Societal Reimagination: Win^n Inquiry

John Kellden
8 min readMay 21, 2020


In a network, assumptions, in a context of 1st, 2nd, 3rd and 4th order cybernetics, in service to emergent, unfolding, evolving lines of increasingly win^n inquiry.

The world is changing. We feel it in the water. We listen to Gaia and her songs. We sense a newfound vibrancy in the air. Much that once was is rekindled; for some now live who remember it.

Understanding our lines of inquiry becoming more beautiful.

Old Local Cups and Cosmic Kintsukuroi

“When you really start to see things and you look at an old paper cup and you go into the nature of what it is to see, what vision is or what smell is or what touch is, you realize that that vision of the paper cup is the brilliant light of the cosmos, nothing could be brighter.”
— Alan Watts

Futures Literacy
A capability that allows you to imagine multiple futures, for different purposes and different contexts.

Loes Damhof:
We use the future to plan and to prepare, but that does not take the complexity of the universe into account.

The future doesn’t exist of course and cannot be foreseen. Our predictions and dreams are always based on assumptions.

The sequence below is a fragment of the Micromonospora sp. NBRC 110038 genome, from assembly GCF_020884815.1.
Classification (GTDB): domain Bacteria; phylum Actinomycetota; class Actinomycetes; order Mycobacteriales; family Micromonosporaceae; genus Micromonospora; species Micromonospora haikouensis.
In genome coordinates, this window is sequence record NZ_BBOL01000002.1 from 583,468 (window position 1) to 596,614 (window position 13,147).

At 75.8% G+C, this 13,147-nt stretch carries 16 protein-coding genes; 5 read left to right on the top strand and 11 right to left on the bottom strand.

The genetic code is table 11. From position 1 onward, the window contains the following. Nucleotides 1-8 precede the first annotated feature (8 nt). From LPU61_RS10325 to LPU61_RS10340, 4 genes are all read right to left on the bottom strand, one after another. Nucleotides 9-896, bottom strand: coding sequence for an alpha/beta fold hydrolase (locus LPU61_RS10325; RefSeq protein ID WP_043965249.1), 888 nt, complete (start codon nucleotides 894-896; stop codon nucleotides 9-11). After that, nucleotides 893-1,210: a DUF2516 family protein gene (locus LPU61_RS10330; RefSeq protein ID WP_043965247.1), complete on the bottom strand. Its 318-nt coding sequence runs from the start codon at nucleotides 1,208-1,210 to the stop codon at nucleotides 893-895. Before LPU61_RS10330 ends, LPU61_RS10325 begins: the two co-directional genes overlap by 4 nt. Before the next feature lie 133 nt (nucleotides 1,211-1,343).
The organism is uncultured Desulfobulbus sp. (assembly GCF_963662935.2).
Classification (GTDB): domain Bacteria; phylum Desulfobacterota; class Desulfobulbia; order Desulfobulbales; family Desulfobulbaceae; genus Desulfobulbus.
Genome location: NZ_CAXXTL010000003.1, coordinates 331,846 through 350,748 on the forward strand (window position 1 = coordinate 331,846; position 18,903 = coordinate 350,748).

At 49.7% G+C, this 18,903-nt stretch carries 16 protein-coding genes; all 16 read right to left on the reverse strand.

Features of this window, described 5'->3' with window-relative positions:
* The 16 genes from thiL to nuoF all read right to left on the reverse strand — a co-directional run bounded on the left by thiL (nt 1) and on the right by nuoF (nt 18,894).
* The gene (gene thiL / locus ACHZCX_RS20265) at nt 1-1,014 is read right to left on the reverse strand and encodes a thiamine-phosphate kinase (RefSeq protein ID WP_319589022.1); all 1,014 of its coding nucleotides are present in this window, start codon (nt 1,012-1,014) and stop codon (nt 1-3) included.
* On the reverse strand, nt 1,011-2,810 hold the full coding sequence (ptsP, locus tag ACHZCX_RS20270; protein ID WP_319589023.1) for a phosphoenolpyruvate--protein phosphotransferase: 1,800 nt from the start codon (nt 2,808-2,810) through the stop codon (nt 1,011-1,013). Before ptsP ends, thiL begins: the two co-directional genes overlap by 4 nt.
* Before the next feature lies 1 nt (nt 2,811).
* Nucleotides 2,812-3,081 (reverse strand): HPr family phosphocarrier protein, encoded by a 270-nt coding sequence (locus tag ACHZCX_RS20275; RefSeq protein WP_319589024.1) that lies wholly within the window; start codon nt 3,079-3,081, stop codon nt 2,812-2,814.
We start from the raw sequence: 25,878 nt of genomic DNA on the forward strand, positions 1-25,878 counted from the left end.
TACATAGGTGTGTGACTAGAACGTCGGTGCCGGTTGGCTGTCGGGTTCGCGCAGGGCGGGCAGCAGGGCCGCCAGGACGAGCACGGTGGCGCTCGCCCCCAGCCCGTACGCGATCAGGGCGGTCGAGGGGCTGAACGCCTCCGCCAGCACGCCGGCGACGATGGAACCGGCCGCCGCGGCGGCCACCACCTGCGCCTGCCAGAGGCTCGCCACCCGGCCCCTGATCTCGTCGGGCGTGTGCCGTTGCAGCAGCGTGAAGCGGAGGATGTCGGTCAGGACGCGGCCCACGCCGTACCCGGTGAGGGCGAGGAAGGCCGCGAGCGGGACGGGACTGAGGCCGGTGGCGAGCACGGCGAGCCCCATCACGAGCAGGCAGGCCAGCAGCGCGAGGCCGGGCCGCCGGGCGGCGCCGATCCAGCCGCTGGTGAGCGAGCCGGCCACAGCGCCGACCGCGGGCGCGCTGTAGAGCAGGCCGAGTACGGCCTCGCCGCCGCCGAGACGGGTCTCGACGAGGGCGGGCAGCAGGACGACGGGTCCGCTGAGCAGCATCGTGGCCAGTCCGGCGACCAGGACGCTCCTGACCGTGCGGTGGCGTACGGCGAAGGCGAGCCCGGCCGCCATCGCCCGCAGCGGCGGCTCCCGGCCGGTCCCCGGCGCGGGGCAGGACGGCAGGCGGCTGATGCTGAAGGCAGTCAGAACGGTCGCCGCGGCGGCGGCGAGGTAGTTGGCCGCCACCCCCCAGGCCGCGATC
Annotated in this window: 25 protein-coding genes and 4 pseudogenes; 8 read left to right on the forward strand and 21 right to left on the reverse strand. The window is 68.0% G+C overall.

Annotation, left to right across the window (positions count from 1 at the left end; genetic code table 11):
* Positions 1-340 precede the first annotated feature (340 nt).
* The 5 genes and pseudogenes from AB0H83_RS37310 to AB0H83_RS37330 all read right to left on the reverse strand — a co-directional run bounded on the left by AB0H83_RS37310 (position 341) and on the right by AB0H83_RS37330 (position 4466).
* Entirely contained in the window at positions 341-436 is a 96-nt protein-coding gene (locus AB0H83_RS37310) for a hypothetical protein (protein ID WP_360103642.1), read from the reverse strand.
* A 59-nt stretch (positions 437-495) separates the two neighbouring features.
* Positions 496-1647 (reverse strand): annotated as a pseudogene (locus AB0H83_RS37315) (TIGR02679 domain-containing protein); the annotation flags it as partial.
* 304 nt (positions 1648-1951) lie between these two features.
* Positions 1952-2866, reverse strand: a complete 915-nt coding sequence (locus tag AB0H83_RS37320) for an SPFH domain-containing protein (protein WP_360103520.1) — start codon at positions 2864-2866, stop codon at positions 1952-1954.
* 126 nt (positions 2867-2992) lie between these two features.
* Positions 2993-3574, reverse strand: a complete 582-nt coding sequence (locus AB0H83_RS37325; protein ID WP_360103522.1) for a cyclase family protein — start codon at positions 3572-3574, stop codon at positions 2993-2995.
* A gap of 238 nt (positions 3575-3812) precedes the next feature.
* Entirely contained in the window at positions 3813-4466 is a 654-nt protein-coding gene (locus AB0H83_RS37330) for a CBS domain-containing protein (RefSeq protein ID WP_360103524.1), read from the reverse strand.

Becoming aware of those helps us to open up for spontaneity, and… emergence. So if something does emerge through the cracks, it makes you realize, “hey, I did not see this” because I was making assumptions.

It is neither good nor bad, just a revelation of things you took for granted. You can practice this capability by imagining futures and identifying your assumptions.

But also by slowing down, acknowledging complexity as a given, and having the confidence to sit in it, swim in it, be in it.

Being in that liminal space, where there is potential for going somewhere that you hadn’t thought about.

Corona: Hi! …. You: ……

To what purposes are we turning our conversations?

“…in order to find the edge you’ve got to be very careful not to walk in circles.” — Alan Watts

Laureline Simon:
Establishing the right conditions for resilience is likely to generate not less but more determination to reduce greenhouse gas emissions and care for nature.